• Month of Prayer

    May 2017
  • 1

31 Days of Prayer for the least reached in Africa

Africa was once referred to as the “dark” continent. Through prayer God is in the process of turning this around. It is becoming a continent of LIGHT! More people are coming to Christ in Africa than any other continent with the result that more workers are being sent out than ever before! However, Africa and her people still have many challenges they needs to face - animism, violence, and corruption just to name a few. According to the Joshua project there still remain 990 people groups in Africa that have not heard the gospel.

We invite you to join us, and many Christians throughout Zimbabwe and indeed the rest of the world, as we join God in what He is doing in the nations! Every day in the month of May, we will be praying, focusing on a different people groups from Africa as we cry out to the Lord to save nations of Africa. But prayer is not our end goal, we know that when we enter into conversation with God and cry out for a nation, God can also use to go and bring the good news. Will you answer the call if God chooses you.

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The Gabbra people in Kenya

The Gabbra live in the Chalbi desert in Kenya close to the border with Ethiopia. They are an eastern Cushitic people who originated in southern Ethiopia.


The Gabbra believe in a benevolent “god” (Waaqa) who gives rain as he pleases. Animal sacrifices and ritual prayers are part of their religious practices. They believe in “merciless” justice, where grace is unknown and wrongs are righted by payment. Forgiveness is possible, but the penalty must be paid.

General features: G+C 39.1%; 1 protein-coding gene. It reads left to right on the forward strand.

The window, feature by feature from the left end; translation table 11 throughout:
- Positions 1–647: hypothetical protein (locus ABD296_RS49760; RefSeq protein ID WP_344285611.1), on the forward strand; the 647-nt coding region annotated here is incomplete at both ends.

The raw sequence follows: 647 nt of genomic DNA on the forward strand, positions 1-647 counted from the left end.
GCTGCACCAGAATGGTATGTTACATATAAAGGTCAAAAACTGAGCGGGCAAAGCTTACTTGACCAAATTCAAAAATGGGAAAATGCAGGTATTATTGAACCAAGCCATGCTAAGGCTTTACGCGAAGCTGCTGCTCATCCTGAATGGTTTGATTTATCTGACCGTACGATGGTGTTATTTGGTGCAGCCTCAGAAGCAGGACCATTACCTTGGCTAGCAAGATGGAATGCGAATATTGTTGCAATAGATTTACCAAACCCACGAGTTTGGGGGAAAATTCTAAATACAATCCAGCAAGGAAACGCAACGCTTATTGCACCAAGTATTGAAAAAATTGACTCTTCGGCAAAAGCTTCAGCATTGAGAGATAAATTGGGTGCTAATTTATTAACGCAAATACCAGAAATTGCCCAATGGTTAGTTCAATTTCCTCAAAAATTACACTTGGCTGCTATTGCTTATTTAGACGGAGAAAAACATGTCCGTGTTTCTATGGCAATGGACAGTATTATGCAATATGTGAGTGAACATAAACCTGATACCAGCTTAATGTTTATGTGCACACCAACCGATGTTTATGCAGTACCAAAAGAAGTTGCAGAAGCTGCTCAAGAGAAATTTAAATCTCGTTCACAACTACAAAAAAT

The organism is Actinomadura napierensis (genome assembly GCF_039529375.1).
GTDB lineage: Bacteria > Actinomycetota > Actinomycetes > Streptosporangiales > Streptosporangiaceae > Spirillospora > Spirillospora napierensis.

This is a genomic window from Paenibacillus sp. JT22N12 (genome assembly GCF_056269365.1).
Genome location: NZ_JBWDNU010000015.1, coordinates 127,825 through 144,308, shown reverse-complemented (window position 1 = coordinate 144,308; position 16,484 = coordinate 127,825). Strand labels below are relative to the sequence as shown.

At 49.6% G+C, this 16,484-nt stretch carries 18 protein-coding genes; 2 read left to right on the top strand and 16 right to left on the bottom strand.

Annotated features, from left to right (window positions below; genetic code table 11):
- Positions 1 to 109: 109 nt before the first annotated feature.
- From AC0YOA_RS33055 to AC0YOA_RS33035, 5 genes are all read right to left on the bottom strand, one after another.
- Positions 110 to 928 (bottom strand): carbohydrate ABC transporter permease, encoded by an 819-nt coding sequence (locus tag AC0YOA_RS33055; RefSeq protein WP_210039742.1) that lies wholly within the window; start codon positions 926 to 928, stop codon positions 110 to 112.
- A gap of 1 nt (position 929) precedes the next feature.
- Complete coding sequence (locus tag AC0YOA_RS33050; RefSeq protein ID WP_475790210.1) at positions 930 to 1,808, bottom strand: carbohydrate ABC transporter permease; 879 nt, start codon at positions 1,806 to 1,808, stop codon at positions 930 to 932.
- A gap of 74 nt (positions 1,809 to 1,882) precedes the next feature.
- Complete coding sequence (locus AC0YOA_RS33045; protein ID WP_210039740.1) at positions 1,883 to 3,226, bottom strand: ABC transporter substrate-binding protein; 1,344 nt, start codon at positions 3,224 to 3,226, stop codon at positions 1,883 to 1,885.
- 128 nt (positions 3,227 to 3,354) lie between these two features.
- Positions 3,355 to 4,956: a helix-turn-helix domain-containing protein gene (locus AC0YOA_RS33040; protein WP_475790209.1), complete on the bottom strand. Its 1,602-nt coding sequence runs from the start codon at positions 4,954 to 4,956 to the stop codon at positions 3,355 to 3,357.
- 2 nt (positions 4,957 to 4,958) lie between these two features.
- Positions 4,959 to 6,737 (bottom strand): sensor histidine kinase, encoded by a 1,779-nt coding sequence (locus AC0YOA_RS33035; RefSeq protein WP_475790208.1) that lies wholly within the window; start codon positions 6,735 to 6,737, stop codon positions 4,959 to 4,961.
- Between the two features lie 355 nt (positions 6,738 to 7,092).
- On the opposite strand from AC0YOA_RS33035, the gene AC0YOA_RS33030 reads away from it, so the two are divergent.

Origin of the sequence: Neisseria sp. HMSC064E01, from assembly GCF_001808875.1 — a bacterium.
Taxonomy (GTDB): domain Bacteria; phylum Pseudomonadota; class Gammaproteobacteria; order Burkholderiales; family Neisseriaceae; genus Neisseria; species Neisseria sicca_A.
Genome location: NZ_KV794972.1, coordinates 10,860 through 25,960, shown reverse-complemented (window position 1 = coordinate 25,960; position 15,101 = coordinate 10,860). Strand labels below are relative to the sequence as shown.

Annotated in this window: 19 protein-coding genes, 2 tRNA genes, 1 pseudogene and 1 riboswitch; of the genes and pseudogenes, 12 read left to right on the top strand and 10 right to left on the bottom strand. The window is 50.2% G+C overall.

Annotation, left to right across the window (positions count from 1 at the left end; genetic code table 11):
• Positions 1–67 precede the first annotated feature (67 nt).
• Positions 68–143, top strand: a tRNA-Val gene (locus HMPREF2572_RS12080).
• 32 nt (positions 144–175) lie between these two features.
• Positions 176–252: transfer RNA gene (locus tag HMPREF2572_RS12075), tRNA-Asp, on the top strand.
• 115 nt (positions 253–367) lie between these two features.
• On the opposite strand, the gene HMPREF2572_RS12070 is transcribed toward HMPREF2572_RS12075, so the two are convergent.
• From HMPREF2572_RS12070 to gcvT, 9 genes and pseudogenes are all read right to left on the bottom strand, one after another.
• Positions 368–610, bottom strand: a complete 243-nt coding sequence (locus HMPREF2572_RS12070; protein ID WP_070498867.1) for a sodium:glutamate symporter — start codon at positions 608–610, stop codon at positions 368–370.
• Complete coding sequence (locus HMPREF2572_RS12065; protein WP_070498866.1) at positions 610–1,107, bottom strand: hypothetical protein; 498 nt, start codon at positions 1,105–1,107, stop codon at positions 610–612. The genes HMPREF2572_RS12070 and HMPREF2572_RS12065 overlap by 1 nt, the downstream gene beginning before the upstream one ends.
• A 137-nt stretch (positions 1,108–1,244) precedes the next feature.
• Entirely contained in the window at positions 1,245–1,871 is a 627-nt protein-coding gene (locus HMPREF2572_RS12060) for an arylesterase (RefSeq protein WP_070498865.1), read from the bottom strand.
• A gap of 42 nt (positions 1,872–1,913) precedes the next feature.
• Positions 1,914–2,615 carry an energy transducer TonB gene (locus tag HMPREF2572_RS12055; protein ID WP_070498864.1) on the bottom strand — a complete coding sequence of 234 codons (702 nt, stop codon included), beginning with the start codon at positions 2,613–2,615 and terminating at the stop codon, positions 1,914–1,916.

The Gabbra honour their ancestors and perform rituals marked with fear of punishment. The worship of Satan and his angels is a practice increasing among the Gabbra. Islam is increasing its influence among the Gabbra by building mosques in each town and promising education and finances.


The camel is at the center of their culture and economy, using it for meat and milk as well as transportation. Their proverb “a poor man shames us all” explains why their mutual support for survival as nomads compels them to allow no Gabbra to go hungry, be without animals, or be refused hospitality or assistance.


The lifestyle of the Gabbra has limited contact with Christian influences. The Gabbra have come into contact with the gospel in towns, but there has been little concerted effort specifically targeting the Gabbra.

The ratio of churches to the population is 1 church for every 7 167 persons. The ratio of current missionaries to population is 1 missionary for every 1 792 persons. The New Testament and Genesis have been translated into their Oromo language and other books are in progress.

Islamic teachers and Ayaana cult strongly discourage anything to do with Christians. Also few of the general population can read. Children in school are learning to read but later they lose it through lack of usage.

Missionaries going to serve among the Gabbra should expect opposition from the Muslim leaders when people begin to believe. A strong prayer team is a must and missionaries ought to be well versed in spiritual warfare.


  • There are a few believers in Christ among the Gabbra. Pray they will grow both in numbers and in degree of commitment to know and follow Christ.
  • Pray that the Gabbra will increasingly be drawn to Jesus Pray against the cultic influence of the Ayaana and Islam.